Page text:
Victorian AFL clubs are set to campaign against the ringfencing of talent in Sydney’s AFL academies.

New rules over the bidding system for academy stars has emerged as a key front in the AFL’s equalisation battle.

Pistols are drawn at 10 paces between the four “Northern Alliance” clubs north of the Murray and Victorian clubs over access to academy players, with Collingwood boss Eddie McGuire again in the centre of the fight.

A week after Brisbane chairman Bob Sharpless declared the northern clubs would fight for increased investment, McGuire argues the Victorian case against.

“There might have only been a couple of voices last week, I think you’ll hear a crescendo this week,” McGuire told Triple M radio, foreshadowing a meeting of Victorian AFL presidents to form a united front.

“It’s going to be happening, I can guarantee… it’s on,” he said.

Fuelled by a sense that Sydney is getting an easy run, powerhouse clubs Collingwood and Hawthorn have urged the AFL to adopt new rules around the draft.

They argue if AFL funds are being used to build academies and grow superstars in Sydney, they should be able to bid for them – and if not, clubs should be made to pay the going rate.

Draft prospect Isaac Heeney is a case-in-point.

The 18-year-old is rated as one of the best midfielders in this year’s draft pool and as a Sydney academy product, the Swans will be able to draft him with their first-round draft pick.

When he’s rated a top-five pick, is it fair Sydney can take him when they enter the draft later?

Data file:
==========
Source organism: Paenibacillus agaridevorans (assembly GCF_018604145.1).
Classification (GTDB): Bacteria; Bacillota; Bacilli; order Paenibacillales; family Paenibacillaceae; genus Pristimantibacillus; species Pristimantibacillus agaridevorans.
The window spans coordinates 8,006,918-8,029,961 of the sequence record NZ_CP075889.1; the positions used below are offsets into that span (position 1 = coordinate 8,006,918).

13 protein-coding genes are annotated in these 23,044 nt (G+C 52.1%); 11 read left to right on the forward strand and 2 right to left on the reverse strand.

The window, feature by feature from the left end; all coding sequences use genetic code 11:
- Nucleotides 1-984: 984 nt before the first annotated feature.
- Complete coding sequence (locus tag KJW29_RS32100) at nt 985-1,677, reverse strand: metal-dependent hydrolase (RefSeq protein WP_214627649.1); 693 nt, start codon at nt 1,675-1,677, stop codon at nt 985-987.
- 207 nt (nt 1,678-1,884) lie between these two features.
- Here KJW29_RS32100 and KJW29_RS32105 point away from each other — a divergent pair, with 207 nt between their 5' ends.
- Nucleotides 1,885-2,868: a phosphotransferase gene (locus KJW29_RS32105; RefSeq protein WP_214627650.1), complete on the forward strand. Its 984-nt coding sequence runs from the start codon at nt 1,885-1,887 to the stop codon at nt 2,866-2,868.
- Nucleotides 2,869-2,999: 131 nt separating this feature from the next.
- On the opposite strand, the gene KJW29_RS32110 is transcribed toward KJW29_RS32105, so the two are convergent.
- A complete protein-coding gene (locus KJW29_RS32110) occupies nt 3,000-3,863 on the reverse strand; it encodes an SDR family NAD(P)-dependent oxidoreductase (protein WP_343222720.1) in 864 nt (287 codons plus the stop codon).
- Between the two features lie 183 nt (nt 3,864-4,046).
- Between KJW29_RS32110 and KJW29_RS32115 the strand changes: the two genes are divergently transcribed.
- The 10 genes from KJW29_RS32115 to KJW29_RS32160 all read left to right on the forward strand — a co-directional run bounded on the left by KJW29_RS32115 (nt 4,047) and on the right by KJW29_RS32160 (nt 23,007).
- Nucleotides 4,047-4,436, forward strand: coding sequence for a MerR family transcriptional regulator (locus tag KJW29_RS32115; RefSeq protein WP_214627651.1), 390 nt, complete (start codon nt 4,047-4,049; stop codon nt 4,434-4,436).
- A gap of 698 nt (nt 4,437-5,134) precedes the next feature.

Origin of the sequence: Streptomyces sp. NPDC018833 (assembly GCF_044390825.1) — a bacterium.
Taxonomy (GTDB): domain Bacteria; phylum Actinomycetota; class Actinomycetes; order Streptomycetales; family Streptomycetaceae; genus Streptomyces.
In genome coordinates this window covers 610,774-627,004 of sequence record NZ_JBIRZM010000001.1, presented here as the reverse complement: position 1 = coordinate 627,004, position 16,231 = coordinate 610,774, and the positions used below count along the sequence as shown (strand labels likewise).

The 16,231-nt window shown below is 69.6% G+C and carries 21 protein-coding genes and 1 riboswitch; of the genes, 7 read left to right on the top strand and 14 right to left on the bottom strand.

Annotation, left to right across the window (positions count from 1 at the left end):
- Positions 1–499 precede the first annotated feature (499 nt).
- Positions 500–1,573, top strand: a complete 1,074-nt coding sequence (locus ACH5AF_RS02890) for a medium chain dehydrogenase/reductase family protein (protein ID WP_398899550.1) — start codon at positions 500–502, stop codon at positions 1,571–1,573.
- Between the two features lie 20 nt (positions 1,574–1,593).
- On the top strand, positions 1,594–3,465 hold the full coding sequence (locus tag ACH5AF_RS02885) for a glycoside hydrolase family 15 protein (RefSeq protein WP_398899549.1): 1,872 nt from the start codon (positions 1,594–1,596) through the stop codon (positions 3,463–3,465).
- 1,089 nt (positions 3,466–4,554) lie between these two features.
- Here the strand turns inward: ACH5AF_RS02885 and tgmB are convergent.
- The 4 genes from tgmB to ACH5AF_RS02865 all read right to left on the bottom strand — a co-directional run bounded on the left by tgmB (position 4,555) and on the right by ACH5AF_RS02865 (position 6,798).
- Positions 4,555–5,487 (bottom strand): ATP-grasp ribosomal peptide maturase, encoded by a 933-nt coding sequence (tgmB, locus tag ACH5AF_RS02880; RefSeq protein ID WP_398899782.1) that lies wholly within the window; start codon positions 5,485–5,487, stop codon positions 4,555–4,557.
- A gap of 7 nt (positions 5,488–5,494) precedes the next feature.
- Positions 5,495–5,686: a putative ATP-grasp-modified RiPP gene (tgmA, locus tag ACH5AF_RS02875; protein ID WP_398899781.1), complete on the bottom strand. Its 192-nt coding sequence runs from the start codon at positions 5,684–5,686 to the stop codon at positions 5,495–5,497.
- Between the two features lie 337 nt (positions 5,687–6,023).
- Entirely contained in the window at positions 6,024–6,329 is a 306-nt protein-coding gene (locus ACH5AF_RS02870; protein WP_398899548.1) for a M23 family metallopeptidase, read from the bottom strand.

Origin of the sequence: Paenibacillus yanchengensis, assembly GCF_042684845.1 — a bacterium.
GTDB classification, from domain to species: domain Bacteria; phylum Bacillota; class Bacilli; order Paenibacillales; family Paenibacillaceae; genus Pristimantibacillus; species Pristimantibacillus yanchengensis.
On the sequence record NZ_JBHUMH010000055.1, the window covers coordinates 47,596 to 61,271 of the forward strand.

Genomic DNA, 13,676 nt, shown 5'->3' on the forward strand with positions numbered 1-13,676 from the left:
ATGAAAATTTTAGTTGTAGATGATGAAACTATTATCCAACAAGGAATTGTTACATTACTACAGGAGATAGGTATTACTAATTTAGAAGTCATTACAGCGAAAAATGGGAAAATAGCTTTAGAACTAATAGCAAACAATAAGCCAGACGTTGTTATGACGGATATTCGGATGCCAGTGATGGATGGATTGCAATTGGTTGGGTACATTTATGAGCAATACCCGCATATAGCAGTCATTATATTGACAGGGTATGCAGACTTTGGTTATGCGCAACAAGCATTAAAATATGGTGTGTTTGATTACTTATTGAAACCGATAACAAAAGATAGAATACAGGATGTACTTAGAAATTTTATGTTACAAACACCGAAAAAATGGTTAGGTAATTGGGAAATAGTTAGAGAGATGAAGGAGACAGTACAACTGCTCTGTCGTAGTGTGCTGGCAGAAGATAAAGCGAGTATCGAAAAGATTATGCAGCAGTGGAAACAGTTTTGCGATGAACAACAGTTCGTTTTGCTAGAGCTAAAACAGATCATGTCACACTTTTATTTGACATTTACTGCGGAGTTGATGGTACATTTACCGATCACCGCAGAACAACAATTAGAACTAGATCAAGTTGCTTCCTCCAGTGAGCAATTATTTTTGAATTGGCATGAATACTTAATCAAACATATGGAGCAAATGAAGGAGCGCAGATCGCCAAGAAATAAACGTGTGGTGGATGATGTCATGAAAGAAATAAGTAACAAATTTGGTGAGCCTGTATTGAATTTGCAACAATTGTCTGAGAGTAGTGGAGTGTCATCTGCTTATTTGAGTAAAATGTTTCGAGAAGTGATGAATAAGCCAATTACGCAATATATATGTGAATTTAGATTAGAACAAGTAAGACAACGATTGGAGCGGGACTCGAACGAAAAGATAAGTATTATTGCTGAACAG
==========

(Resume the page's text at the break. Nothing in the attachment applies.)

Not to southern clubs, and especially not when Swans are flying on top of the ladder with expensive recruit Lance Franklin in tow.

Hawthorn president Andrew Newbold said his club would pursue fairness in the draft.

“What we’ve pushed for and one of the principles agreed was an even playing field, an even draft and an even salary cap,” he told Channel Nine.

“We’ve got to get back to those principles.

“We’re supportive of a bidding system where they have to effectively pay a price for those academy kids.”

That could mean Sydney stumping up two picks for cordoned off stars-in-waiting, or allowing other clubs access to their home-grown talent.

But Sydney chief executive Andrew Ireland threatened to withdraw support for the academies should rules be changed.

“If they make it so onerous, then why would you bother continuing with the investment?” he told The Age.

Any Victorian grouping would have another purpose: lobbying the Victorian government for increased funding with a state election just four months away.

“The Victorian government contributes to the AFL less than any other state I think at the moment,” McGuire said.

“The economic impact of AFL football in this town blows every other form of entertainment out of the door. There’s a lot riding on football in our town, it’s the rhythm of the city.”